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together, he liked, best of all, to build clay engines. They found the clay in the bogs, and of the hemlock which grew about they made their steam pipes. I dare say some persons who passed that way might have sighed that these boys were “wasting their time' playing in the mud ; not remembering that children in their 'foolish play,' by their little failures and successes in experimenting, sometimes educate themselves better than could be done in any other way, at least at

that age.

10. Then it was a blessed thing that the child's work lay out of doors, and not in a stifling close factory or shop. Thus his limbs got strong, and his checks brown and sunburnt, and his eyes bright as a young eagle's. Every day now added to his growth, and of course to his employment: though scarcely big enough to stride, he led the horses when ploughing; and when he was able to hoe turnips and do such farm work, he was very much delighted at his increased wages of fourpence a day. Thus, as the weeks and months passed by, George found himself becoming more and more useful to his parents, and more and more satisfied with himself. He was a good son, and showed every sign of becoming in due time a good THE INVENTOR OF THE

man.

LOCOMOTIVE.

PART II.

1. WHEN George Stephenson was thirteen years old he made a sun-dial' for his father's cottage. You may be sure his father was very proud of that. His little head had been busy when he lay on the grass watching the cows. By-and-by George got eightpence a day, and at last was taken as an assistant to his father in feeding the engine fire. George was such a little fellow, that he was very much afraid he should be thought too young for the work, and when the overseer of the colliery went the rounds to see if everything was right, George used to hide himself, for fear he would think him too small a boy to earn his

wages. 2. Some lads as fond as he was of birds'-nesting and such amusements would not have been in such a hurry to make themselves useful; but George's parents worked hard, and he loved them; he knew that white hairs were creeping among those brown locks of his mother's, and that his good merry father would not always be able to tend the engine fire; and so, little as he was, he was anxious to shoulder his share of the burden that was pressing so heavily on his parents. Besides, ever since he had modelled that little clay engine in the bog, he had determined

Sun-dial, an instrument which shows the time of day by means of a shadow cast by the sun.

to be an engineer, and the first step to this was to be an assistant fireman. Imagine, then, his delight when, at fourteen years of age, he got the post at the wages of a shilling a day!

3. George's home was one small room, crowded with three low posted beds. This one room was, of course, parlour, kitchen, and sleeping-room all in one. The cottage was furnished by the Duke whoemployed these people, he being also their landlord.

4. Now I have no doubt that this Duke had a liveried servant behind his chair at home, and a table loaded with dainties, and silver and cut glass, and more wines in his castle than he knew how to use; and horses, and hounds, and carriages, and pictures, and statues, and conservatories, and hothouses, and yet was not one-half so happy as the Stephensons in that little cottage with one room. Many a rich man has sighed for the days when he used to run barefoot, and many a jewelled lady for the day when the brook was her looking-glass. Things are more equal in this life, after all, than grumblers are apt to imagine.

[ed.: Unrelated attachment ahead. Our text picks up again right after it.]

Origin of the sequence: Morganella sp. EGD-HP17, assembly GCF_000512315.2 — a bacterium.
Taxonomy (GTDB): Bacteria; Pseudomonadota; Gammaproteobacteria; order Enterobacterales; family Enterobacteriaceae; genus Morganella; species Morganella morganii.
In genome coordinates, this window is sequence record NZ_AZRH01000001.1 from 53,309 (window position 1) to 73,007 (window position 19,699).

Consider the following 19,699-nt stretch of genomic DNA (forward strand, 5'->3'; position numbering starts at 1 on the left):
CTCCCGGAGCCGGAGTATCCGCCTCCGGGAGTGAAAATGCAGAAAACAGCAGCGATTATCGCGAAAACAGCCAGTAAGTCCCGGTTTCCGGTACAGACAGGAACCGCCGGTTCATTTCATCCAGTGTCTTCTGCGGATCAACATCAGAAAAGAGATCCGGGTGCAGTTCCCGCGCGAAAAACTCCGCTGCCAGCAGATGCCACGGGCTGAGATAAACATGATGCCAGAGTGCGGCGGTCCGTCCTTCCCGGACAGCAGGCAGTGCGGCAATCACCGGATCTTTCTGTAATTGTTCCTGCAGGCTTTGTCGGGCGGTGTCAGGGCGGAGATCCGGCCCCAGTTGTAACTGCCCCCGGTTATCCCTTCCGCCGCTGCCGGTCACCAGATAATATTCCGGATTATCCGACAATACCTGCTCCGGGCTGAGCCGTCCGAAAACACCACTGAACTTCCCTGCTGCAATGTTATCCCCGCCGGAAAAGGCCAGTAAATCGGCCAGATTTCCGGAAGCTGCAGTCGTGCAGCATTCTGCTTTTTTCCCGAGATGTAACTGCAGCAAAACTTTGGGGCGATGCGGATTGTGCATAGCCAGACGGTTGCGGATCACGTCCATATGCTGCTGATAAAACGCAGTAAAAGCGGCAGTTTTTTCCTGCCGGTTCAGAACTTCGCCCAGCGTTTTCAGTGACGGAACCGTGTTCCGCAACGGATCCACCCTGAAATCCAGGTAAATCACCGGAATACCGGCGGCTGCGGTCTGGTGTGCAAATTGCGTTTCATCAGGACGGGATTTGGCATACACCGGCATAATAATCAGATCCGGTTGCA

5. Well, to go back to George : all the time he was feeding that fire he had his eyes open, watching everything about the engine ; nothing escaped his notice. I have no doubt his father watched him with honest pride shining out of his eyes. It must have been very pleasant for the two to work together, and help each other; for George was growing strong and big, and was every day wishing he was stronger.

? Conservatories, glass houses for preserving flowers.

6. When he was seventeen he was made a 'flagman.' That was a station as watchman, above his father, as the flagman holds higher rank than the fireman, and receives higher wages. No doubt good old Robert was as delighted as George could be at this promotion. We can imagine, too, how his mother and sisters, as they worked busily to keep the little one-roomed cottage tidy and comfortable, sang cheerfully as they worked, when they thought of their good strong brother.

7. It is a flagman's duty, when the engine is out of order, to call on the chief engineer to set it right. George had rarely need to do this. The engine was a perfect pet with him. He understood every part of it ; he took it to pieces and cleaned it himself, and learned so well how it worked, and what it needed, that nobody could instruct him in anything about it.

8. Everything that George undertook, however small the matter might be, he determined to understand perfectly, and to do well and thoroughly. When George said he knew he could do a thing, all his friends knew it was no idle boast. So you will not be astonished when I tell you that he went on studying and improving till he became a famous man ; so famous that he received calls from abroad, asking his advice, as a 'constructing engineer,' about building bridges and railways and all such things. He probably never thought of that when he was building bridges of mud with his playfellows.

9. Children are not always 'wasting their time

when they are playing quietly by themselves. There was certainly a very deep meaning in the play of George Stephenson.

[graphic]

[GEORGE STEPHENSON INSTRUCTING NAVVIES.]

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